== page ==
Monday, January 31, 2011

Where the game is being changed: Washington

This is the kind of news we have been following:  What is happening in Washington regarding high-speed rail?  

The mood in Washington, especially among key players such as John Mica, seems to be that if any high-speed rail is to be built anywhere in the US, it ought to be in the Northeast corridor, between Boston and Washington.  Oddly enough, we have been saying this at least since 2008. Well, better late than never.

The reasons for this position are well described in the article, below. One of the points made here is never discussed by the HSR promoters.  That what is likely to be built here in the US (if they ever get enough funding, which does not seem likely) is already obsolete in terms of cutting edge rail technology.  Japan and other countries, especially China, are working on trains far faster than the 220 mph technology we covet.  So, to put it into terms that are so popular among politicians, in the world of high-speed trains, the US can never be more than #2, second best.  Can we, with our hyperinflated egos,  live with that?

The message has become, if the trains are only fast enough, bring back the trains.  Never mind the costs. Regardless of the costs, we must have our high-speed trains or appear weak to other nations.
Note that within the rage for high-speed rail, only in California or Florida is real high-speed even an issue. The other states are happy to put those few dollars into their regular Amtrak passenger upgrades so that they go faster than they do now.

About the Northeast corridor.  Spending well over $100 billion dollars -- perhaps twice that much or more -- buys us a HSR travel time saving of 2 hours and fifteen minutes. In reality, it won't be anything close to that time saving.  It never is.  And, those who actually require that time benefit can and do fly.  For the rest of us, it's obviously a high-priced luxury we really don't need, especially at those capital costs and premium ticket prices.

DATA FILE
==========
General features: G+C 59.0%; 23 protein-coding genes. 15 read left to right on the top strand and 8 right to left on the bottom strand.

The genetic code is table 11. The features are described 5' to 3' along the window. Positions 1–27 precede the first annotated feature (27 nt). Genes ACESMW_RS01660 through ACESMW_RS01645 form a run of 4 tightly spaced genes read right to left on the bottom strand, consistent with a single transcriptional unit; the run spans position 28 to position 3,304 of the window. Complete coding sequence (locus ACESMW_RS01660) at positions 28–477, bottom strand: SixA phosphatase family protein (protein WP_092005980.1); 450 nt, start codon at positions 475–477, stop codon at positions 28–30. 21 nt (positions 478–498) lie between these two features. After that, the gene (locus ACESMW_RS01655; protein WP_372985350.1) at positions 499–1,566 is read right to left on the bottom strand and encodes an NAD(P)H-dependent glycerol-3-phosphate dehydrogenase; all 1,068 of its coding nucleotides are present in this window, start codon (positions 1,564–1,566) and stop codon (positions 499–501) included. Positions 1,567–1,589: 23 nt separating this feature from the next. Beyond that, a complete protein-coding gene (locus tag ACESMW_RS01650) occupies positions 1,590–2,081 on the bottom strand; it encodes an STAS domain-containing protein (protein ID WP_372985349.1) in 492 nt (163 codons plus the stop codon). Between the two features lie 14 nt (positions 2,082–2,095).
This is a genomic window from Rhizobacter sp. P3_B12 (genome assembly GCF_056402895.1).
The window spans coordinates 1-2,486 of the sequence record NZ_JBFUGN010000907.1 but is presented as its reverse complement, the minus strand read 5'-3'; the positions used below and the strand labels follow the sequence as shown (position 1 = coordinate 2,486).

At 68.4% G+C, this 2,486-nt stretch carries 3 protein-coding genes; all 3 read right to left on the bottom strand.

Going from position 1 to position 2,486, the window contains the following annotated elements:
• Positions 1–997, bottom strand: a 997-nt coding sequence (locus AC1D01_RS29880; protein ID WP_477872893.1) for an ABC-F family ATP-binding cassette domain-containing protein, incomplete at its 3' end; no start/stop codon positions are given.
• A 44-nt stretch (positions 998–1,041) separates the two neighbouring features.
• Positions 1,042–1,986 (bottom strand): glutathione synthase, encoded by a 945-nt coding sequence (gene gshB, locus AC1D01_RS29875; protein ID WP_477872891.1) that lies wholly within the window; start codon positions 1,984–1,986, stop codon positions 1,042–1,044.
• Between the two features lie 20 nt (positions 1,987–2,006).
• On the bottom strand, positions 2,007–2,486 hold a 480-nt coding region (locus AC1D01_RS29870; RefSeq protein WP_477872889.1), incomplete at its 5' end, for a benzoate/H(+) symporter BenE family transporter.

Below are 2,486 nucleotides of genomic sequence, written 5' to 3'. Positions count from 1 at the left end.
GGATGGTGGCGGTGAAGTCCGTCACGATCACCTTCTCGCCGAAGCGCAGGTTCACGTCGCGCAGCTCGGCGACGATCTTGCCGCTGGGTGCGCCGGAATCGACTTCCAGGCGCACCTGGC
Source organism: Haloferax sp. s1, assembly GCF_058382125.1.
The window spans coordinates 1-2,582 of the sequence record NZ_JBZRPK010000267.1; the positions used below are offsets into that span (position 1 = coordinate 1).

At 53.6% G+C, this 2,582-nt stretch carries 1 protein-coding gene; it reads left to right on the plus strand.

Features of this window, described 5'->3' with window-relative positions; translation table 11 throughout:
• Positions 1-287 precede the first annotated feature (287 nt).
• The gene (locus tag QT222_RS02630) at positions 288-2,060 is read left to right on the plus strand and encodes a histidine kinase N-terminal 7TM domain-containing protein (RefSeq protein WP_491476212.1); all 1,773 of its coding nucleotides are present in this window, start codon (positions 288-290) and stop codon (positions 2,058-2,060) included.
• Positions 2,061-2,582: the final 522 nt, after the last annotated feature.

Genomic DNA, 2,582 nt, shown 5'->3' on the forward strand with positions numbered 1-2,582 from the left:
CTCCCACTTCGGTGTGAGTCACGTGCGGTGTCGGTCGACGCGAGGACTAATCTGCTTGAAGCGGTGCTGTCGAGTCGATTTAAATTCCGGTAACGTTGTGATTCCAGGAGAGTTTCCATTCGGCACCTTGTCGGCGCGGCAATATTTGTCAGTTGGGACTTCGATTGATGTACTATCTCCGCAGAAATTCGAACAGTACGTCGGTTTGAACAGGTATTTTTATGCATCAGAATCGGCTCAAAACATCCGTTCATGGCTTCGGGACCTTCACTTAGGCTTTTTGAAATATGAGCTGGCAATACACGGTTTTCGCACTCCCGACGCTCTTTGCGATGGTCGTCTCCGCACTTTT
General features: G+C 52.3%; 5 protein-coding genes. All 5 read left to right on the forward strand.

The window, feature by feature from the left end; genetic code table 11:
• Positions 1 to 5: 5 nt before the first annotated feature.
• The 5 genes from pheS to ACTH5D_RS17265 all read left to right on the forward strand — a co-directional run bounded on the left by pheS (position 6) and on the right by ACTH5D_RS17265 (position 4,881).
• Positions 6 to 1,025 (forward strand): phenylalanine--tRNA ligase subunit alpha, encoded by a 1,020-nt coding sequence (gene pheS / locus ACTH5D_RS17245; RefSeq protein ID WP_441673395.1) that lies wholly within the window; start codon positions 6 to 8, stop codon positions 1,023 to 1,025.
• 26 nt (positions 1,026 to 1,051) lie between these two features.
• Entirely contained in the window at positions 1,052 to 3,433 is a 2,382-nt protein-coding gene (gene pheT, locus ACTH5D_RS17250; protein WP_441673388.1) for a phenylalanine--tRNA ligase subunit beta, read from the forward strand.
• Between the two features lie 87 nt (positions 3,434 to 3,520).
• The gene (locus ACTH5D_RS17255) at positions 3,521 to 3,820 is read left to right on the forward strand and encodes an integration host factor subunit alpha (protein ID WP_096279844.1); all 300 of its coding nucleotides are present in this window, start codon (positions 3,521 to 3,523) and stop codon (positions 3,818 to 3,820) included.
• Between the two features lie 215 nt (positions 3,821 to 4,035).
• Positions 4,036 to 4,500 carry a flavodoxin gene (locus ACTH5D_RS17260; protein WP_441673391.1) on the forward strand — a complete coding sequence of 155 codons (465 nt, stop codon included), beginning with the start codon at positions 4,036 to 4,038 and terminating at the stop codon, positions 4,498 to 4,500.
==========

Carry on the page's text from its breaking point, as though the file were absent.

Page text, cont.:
Said another way, there's something whimsical and self-indulgent about these HSR trains; somewhat like cosmetic surgery.  It's nice to have that nose or boob job; but do we really need it?  And, if we want it so much, should all us taxpayers be obliged to buy it?  I don't think so. 

Other issues.  Public/private partnerships.  Even if the government does build the trains, that rail system will be money losers requiring a permanent heart/lung machine support from each and every state with a HSR corridor.  They play; we pay.  So, why would any private investor put his or her money into a money loser? 

So, to ask that question again, who will be willing to invest in a project such as this? Nobody, unless there are government secured guarantees of an investment return.  Boy, is that a bad deal for us!  And, it's illegal in California.  Read AB3034.  That legislation prohibits any subsequent state revenues beyond the bond measure itself.  That means, no state guarantees. And, that in turn means no private investments.

As we read various legislator comments, the realities of low-ball cost projections and predictable cost overruns are finally getting a lot more attention, and it's about time.

Whatever cost estimates are being put forward, either for our California disaster-in-the-making, or the projected and now popular Northeast Coast corridor, we can already safely predict three and maybe four times as much.  Where will that much money come from?  Borrowing.  Who pays for the costs of such borrowing?  Why, we do, of course.  Unless the government finally says no.

Keep your eye on Washington.  


House Transportation Committee Knocks High-Speed Rail Funding Plan

by Lauren Darson

January 28, 2011  -  Members of the U.S. House of Representatives Committee on Transportation and Infrastructure Thursday criticized high-speed rail funding plans by suggesting that the $8 billion set aside from the American Recovery and Reinvestment Act for projects around the country instead should be pumped almost exclusively into the Northeast Corridor--where only $109 million was allocated. Committee members argued that high-speed rail development between Boston, New York and Washington would ease chronic airport delays in the region.